1. AND HE SAID, “TAKE YOUR SON, YOUR FAVORED ONE, ISAAC, WHOM YOU LOVE AND GO TO THE LAND OF MORIAH, AND OFFER HIM THERE AS A BURNT OFFERING…” (Genesis 22:2). It is written, “At a night encampment on the way, the LORD encountered him and sought to kill him. So Zipporah took a flint and cut off her son’s foreskin…” (Exodus 4:24-25). R. Esther said, “Isaac was the favored son as well as the circumcised son according to Jewish custom and law. For Ishmael was circumcised at thirteen years of age, as it is written, ‘and his son Ishmael was thirteen years old when he was circumcised in the flesh of his foreskin’ (Genesis 17:25) but Isaac, who was born by our mother, Sarah, as it is written, ‘Sarah conceived and bore a son to Abraham in his old age, at the set time of which God had spoken…’ (Genesis 21:2), was circumcised on the eighth day like all Jewish males, as it is written, ‘On the eighth day the flesh of his foreskin shall be circumcised…’ (Leviticus 12:5). As the properly circumcised son, the convent is contingent upon Isaac’s life and so G-d spared him.” R. Esther asserted, “Just as Zipporah protected her son through his circumcision, so Isaac, too, will be protected from being the sacrificial lamb, for Isaac was not sacrificed, but instead lived to fulfill G-d’s covenant, and his descendents, too, were blessed.” And it came to pass that Isaac was the FAVORED ONE.
Midrash Sarah: Commentary
In the exodus from Egypt Zipporah spared her son death by circumcising him, and thus protected him in the eyes of G-d. While the first-born Egyptian males fell, her son was saved by this very act. Thus, Sarah’s perceived absence in the Akedah should not be confused with her lack of presence. When Isaac was delivered to Abraham and Sarah, it is written, that “The LORD took note of Sarah as He had promised, and the LORD did for Sarah as he had spoken” (Genesis 21:1). One should take careful note that the LORD did for Sarah, not for Abraham. This, then, is a proclamation of Sarah’s active role in her son’s birth, and subsequently, his life. Her circumcised son, who was circumsiced according to Jewish law, on the eighth day of his life, was protected from being sacrificed, just as was in the case of Zipporah’s son. Both boys’ circumcision is indicative of their coveted relationship with G-d, one that ensured protection.
2. AND HE SAID, “HERE ARE THE FIRESTONE AND THE WOOD, BUT WHERE IS THE SHEEP FOR THE BURNT OFFERING?” AND ABRAHAM SAID, “GOD WILL SEE TO THE SHEEP FOR HIS BURNT OFFERING MY SON” (Genesis 22:7-8). It is written, “But his wife said to him, [Manoah’s wife] ‘Had the LORD meant to take our lives, He would not have accepted a burnt offering and meal offering from us, nor let us see all these things; and He would not have made such an announcement to us” (Judges 13:23). Rabbi Esther said, “Manoah’s wife was confident that they would not die at the hands of the LORD, but, on the contrary, she would give birth to a son after being barren for years; as it is written, ‘His wife was barren and borne no children.’ (Judges 13: 2).” Another interpretation, Rabbi Esther said, “She received this message through an angel of the LORD, as it is written, ‘An angel of the LORD appeared to the woman and said to her, You are barren and have borne no children; but you shall conceive and bear a son’ (Judges 13:3). Sarah, too, was unable to have children, only giving birth to Isaac in her old age. Similarly, Sarah and Abraham found out about the impending birth of their son through a messenger of G-d, as it is written, ‘Then one said, ‘I will return next year, and your wife Sarah shall have a son’ (Genesis 18:10).” Abraham and Sarah had fulfilled all of G-d’s requests, and so it said, GOD WILL SEE TO THE SHEEP FOR THIS BURNT OFFERING.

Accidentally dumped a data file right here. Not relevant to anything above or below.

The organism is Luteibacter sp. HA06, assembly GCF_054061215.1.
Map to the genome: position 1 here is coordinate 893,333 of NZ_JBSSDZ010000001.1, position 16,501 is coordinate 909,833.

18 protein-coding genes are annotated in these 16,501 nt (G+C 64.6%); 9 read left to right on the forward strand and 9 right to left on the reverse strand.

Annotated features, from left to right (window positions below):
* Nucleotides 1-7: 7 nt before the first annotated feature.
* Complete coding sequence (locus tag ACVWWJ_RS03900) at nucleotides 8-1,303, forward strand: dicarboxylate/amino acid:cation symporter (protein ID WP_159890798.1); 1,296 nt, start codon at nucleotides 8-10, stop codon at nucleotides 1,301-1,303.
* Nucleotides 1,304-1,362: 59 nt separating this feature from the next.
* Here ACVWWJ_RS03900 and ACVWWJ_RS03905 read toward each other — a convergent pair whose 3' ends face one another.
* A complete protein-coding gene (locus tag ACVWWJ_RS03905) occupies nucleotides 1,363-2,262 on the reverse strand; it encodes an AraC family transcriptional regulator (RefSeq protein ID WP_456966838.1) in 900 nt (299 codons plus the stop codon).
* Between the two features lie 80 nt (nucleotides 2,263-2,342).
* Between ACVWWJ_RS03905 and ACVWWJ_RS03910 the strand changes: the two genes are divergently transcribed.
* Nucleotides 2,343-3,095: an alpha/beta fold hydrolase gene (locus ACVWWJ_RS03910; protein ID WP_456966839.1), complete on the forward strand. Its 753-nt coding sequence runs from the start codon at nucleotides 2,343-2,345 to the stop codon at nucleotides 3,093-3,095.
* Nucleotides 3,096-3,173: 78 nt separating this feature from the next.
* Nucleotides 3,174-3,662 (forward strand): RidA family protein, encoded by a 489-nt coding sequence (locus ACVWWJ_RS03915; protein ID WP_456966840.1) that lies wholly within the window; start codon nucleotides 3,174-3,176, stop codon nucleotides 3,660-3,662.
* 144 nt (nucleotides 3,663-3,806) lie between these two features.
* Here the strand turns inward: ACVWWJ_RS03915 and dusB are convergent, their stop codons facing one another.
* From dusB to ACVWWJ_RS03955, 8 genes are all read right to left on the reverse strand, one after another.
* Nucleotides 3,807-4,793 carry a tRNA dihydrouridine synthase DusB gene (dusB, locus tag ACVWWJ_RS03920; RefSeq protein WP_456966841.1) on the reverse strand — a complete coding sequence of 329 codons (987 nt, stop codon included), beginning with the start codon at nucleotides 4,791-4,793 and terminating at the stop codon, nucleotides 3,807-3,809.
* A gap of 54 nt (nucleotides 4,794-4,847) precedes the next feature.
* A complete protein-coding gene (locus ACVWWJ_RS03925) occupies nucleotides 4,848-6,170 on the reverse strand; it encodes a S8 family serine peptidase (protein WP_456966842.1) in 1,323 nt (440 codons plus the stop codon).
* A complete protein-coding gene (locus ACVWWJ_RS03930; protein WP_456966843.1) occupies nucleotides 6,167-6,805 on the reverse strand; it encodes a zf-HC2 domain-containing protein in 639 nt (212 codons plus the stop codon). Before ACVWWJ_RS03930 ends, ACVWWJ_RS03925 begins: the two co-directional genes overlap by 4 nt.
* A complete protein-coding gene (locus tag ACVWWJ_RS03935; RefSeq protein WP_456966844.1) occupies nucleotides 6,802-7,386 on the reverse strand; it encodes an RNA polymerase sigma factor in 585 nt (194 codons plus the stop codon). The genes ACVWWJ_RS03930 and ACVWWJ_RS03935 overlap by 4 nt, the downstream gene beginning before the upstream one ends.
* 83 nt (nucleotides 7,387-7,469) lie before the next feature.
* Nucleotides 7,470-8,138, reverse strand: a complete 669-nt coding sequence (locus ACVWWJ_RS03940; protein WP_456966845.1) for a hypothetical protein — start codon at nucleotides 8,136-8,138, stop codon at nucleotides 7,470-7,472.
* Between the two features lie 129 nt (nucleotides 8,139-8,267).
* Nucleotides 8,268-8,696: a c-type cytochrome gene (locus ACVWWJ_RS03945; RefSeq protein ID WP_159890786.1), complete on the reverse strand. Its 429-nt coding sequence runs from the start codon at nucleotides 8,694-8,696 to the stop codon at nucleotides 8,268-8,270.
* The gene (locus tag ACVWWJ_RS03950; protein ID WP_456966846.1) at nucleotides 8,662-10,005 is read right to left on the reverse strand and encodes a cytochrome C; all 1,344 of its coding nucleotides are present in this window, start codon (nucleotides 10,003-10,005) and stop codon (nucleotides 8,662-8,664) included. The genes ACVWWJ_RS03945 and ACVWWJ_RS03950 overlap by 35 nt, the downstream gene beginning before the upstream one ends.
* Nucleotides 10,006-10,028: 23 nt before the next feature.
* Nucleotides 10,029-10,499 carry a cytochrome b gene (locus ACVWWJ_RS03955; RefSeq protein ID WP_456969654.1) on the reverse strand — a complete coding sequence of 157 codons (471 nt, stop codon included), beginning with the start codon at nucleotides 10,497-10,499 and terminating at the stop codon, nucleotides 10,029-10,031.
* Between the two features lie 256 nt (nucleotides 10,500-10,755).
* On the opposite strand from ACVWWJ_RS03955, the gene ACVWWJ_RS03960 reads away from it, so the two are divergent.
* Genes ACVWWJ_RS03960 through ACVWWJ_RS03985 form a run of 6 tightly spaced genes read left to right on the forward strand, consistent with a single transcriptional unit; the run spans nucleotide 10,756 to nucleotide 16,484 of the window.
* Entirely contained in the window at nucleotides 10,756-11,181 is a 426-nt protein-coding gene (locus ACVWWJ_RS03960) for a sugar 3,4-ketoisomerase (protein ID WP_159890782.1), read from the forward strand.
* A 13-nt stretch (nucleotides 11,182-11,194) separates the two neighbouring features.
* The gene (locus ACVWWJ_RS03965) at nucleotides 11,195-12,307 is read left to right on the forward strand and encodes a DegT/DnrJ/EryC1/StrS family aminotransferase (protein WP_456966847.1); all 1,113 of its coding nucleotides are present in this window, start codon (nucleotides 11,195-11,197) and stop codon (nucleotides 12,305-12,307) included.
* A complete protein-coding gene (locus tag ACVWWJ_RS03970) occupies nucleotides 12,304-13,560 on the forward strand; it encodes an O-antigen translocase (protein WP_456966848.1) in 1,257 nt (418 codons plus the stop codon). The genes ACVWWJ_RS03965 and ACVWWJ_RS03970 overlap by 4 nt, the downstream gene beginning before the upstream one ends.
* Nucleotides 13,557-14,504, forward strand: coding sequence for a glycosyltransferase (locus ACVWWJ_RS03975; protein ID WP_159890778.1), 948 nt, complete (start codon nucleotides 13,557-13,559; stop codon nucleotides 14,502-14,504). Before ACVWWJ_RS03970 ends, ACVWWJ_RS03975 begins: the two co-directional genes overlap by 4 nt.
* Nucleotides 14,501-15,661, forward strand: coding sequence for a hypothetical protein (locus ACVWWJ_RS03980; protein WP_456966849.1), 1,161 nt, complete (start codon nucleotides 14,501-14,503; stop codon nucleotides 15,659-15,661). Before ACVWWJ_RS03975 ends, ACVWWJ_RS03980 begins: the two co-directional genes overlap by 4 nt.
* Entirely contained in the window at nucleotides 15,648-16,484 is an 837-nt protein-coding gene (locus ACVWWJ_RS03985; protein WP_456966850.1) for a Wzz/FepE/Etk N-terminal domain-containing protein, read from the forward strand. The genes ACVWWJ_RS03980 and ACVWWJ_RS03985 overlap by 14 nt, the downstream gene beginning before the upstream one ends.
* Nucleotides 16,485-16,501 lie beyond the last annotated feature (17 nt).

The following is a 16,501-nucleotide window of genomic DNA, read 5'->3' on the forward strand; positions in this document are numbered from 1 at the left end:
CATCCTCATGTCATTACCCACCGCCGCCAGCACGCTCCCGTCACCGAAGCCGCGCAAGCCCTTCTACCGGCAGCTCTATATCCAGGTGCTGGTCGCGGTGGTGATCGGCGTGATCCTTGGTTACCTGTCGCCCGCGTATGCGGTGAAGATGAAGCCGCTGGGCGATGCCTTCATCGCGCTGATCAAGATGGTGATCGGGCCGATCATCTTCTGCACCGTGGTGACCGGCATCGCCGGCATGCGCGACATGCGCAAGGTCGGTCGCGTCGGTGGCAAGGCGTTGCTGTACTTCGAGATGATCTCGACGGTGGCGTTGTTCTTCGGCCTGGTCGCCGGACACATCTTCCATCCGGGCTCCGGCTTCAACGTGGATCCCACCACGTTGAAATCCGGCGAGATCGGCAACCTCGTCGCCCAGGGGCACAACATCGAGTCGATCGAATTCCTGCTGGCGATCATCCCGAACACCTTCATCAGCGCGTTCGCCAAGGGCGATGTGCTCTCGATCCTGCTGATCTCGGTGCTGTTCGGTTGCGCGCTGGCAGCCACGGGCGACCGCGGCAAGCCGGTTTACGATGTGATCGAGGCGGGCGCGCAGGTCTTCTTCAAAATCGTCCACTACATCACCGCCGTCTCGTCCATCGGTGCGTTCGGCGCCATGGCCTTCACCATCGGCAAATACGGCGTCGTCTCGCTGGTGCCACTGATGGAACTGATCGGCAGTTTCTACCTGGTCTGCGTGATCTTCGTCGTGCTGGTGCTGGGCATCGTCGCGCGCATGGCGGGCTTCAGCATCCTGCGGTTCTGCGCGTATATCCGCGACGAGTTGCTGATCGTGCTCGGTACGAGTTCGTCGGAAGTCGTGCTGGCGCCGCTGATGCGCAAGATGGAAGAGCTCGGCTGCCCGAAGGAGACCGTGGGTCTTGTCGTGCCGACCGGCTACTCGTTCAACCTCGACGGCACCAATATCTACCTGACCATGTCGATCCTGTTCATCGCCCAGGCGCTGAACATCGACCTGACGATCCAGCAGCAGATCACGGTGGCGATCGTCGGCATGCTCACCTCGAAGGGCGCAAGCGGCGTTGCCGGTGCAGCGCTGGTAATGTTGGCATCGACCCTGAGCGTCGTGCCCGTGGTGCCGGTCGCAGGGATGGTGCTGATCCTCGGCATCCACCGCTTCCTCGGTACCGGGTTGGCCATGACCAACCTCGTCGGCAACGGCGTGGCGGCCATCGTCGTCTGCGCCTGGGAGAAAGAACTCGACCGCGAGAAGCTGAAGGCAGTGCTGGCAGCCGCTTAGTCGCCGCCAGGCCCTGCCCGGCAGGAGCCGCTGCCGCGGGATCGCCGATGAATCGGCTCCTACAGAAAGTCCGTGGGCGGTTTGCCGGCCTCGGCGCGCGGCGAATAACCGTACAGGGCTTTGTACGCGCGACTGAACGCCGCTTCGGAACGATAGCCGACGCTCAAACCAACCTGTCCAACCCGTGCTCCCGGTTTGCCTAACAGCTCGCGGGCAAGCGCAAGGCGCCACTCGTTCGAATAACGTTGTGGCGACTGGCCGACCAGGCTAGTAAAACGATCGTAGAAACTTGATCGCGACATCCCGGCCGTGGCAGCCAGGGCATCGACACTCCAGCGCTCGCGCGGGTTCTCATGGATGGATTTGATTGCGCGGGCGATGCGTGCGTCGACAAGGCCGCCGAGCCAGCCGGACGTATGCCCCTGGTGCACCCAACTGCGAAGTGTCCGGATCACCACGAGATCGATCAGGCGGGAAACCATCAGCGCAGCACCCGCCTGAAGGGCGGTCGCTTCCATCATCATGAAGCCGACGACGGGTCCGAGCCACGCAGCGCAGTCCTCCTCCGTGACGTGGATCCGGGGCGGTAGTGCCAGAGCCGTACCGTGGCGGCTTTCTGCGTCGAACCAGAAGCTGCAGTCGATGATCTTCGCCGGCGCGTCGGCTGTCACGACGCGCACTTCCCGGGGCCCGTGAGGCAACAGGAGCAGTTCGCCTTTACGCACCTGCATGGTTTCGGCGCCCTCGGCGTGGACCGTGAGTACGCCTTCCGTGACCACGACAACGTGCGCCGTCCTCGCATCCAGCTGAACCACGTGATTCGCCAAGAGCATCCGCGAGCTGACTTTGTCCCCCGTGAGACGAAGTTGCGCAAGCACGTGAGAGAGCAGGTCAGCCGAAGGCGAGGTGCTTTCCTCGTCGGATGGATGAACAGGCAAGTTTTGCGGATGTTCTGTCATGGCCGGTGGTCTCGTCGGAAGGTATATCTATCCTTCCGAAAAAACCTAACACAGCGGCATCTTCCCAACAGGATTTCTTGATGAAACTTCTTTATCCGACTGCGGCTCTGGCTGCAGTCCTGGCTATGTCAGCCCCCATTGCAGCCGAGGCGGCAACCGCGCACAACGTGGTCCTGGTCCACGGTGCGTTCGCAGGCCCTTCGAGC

Midrash Sarah: Commentary
Although Manoah was not sure of the LORD’s intentions, his wife knew that He would bring them the child that He had promised. When Manoah realized that both he and his wife had seen an angel of the LORD he was sure they would die because they had seen a divine being. His wife, however, was certain that the LORD would not kill them, and was confident in G-d’s promise. They complied with the LORD’s requests and offered up a burnt offering and thus received the child they had so desired. This too is indicative of Sarah’s presence in the Akedah, although she is seemingly silent for Sarah, too, was more confident in G-d, and her absence should not be confused with her questioning of G-d. Her silence is representative of her utmost trust in G-d, as Manoah’s wife, too, was trusting. Sarah received Isaac from G-d after being barren for so long, and this was the child both she and Abraham had been longing for. Because they had followed all of
G-d’s demands and requests, she was confident that He would not kill Isaac, but let them keep the child He had promised and delivered.